When you’re the best interior scorer of the past 20 years, your opponents collapse more and open up corners. Nobody in the game is better at punishing teams for doing that with breathtaking kickouts. Just ask Caris LeVert, who can only helplessly wave his arm as this rocket pass races past him and straight into the hands of his defensive assignment, Kyle Kuzma, who then drains a wide-open 3.
Corner 3s are special shots. Not only are they symbolic of the analytics era, but they also are the most assist-dependent look on the floor. Over 93% of NBA corner 3s are assisted, and perhaps it’s unsurprising that nobody in NBA history has generated more corner 3 assists than James.
Corner 3 prowess is as much about passing as it is about shooting. P.J. Tucker leads the NBA this season with 55 made corner 3s. James has assisted on 72 overall. If you go back to the beginning of the player tracking era (2013-14), Klay Thompson leads all shooters with an incredible 580 made corner 3s. In that same time frame, James has assisted on a wild 830 of them. James Harden ranks second … at 654.
So while we rightly associate sharpshooters like Thompson and Tucker with corner 3 success, those guys just punctuate the process. The truth is that many of their triples originate elsewhere on the floor, when a playmaker breaks a defensive concept and fires a ball to an open teammate in the corner. It’s exactly that kind of action that makes James so valuable this season.
The Lakers have drained 344 3s with James on the floor. Between his own unassisted 3s and his assists, James has generated 57.8% of them. The Lakers are shooting better than 40% on the nine attempted 3s LeBron is creating per game. And his overall assists lead to more than 27 PPG, by far the best such mark in the NBA.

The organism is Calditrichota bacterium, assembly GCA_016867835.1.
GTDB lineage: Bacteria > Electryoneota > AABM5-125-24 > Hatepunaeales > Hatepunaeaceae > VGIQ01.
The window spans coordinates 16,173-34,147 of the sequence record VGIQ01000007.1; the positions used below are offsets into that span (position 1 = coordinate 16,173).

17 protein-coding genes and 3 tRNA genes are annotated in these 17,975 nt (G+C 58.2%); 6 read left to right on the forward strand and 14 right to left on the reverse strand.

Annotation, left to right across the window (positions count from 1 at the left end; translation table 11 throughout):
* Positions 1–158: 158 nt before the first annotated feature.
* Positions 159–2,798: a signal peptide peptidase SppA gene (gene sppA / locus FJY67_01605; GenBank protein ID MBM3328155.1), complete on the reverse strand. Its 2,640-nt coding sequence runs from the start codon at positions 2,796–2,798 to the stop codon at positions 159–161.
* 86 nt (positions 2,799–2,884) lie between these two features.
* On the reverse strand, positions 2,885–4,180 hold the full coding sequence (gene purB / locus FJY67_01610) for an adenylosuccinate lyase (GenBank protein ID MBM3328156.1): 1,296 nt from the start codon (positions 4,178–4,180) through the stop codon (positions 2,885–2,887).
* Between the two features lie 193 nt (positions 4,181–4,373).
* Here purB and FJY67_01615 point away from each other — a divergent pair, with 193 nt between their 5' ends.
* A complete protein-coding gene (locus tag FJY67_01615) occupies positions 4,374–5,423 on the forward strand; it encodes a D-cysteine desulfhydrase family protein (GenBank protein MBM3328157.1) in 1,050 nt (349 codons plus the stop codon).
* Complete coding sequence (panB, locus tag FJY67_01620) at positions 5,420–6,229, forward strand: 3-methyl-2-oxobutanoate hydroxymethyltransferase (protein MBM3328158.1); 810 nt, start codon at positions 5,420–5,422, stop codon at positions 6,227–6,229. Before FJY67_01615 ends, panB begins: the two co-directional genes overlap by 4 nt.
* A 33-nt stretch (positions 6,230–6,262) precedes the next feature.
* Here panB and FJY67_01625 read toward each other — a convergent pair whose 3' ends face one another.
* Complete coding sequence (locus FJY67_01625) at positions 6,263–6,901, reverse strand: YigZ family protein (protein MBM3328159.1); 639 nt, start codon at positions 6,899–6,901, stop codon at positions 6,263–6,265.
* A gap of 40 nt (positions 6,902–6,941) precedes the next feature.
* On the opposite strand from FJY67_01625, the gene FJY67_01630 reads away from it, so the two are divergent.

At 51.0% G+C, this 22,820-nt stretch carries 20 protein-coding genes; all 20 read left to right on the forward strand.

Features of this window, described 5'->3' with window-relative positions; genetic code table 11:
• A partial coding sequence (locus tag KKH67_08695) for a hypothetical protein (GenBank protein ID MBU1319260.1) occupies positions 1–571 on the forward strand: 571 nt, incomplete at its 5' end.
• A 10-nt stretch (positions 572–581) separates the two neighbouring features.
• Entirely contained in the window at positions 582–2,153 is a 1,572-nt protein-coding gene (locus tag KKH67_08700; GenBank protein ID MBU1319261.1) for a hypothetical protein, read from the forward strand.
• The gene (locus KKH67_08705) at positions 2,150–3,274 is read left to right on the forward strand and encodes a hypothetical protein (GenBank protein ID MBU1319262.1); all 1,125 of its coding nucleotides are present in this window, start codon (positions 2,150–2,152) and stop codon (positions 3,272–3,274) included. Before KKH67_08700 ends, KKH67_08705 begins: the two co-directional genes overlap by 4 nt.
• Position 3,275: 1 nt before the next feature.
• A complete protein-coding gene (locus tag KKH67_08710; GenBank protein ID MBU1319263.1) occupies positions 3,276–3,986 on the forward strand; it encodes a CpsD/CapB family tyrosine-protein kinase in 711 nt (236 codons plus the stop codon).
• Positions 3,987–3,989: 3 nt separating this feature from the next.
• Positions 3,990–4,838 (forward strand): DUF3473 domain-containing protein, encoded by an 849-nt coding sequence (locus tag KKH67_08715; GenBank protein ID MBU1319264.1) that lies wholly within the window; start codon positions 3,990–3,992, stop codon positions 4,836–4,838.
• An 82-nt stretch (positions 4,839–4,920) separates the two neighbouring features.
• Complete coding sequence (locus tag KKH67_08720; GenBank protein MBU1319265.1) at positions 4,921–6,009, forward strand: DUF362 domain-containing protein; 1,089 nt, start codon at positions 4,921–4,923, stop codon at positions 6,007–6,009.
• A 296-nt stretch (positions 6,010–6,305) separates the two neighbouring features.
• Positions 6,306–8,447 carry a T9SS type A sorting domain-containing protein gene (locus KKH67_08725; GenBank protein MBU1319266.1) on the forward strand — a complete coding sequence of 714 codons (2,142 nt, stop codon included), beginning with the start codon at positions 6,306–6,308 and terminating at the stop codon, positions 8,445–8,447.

If there’s one thing that separates regular superstars from the truly transcendent ones, it’s the ability to elevate their teammates. On offense, this concept often presents in the form of passing, and if you study passing numbers around the league, James is far and away the NBA’s best this season.
James has been the NBA’s ultimate rising tide for over a decade, but for the first time in his career he’s leading the league in assists, creating clean looks all over the court for his team.
Just look at this:
James doesn’t just create a lot of shots with his passes — he creates a lot of shots in great spots. A vast majority of his dimes occur either in the restricted area or beyond the arc, and he’s assisted nobody more than Davis. Of James’ 464 total assists, 117 (25.2%) have targeted AD this season.
As James ages gracefully into his late 30s and his downhill-locomotive-drives get a little slower and a little less terrifying, his passing has become paramount. He’s the primary assister for all of the Lakers’ top 10 scorers, including himself. A vast majority of his own buckets are unassisted.
Simply put, James is the best shot creator in the world. Consider these two stats showcasing his volume and efficiency:
No player has created more shots with passes this season than James (1,017)
Of the top 25 shot creators by volume in the NBA, shooters on the receiving end of James’ passes are the most efficient, racking up a ridiculous 1.22 points per shot
When you factor in James’ scoring and his passing, he has his hand in over 52 points per game: 25 as a scorer, 27 as a passer.
We’ve become so accustomed to James’ brilliance over the past 16 years that we’re at risk of failing to appreciate the nuances of his third act. He ranks No. 1 both in ESPN’s real plus-minus (RPM) — measuring his holistic on-court impact — and in defensive RPM, a reflection of how engaged he’s been on that end.
He’s still dominating the league at an age when most players are either retired or washed. He’s played in 43 of 45 games. He’s not only a legitimate MVP candidate, he’s one of just three players from his draft class still playing.
As LeBron surpasses Kobe on the all-time scoring list, the thing that really stands out isn’t the points. It’s the incredible longevity and consistency of James’ career. He may or may not surpass Giannis for the MVP this season, but he’s definitely the most valuable player of the era.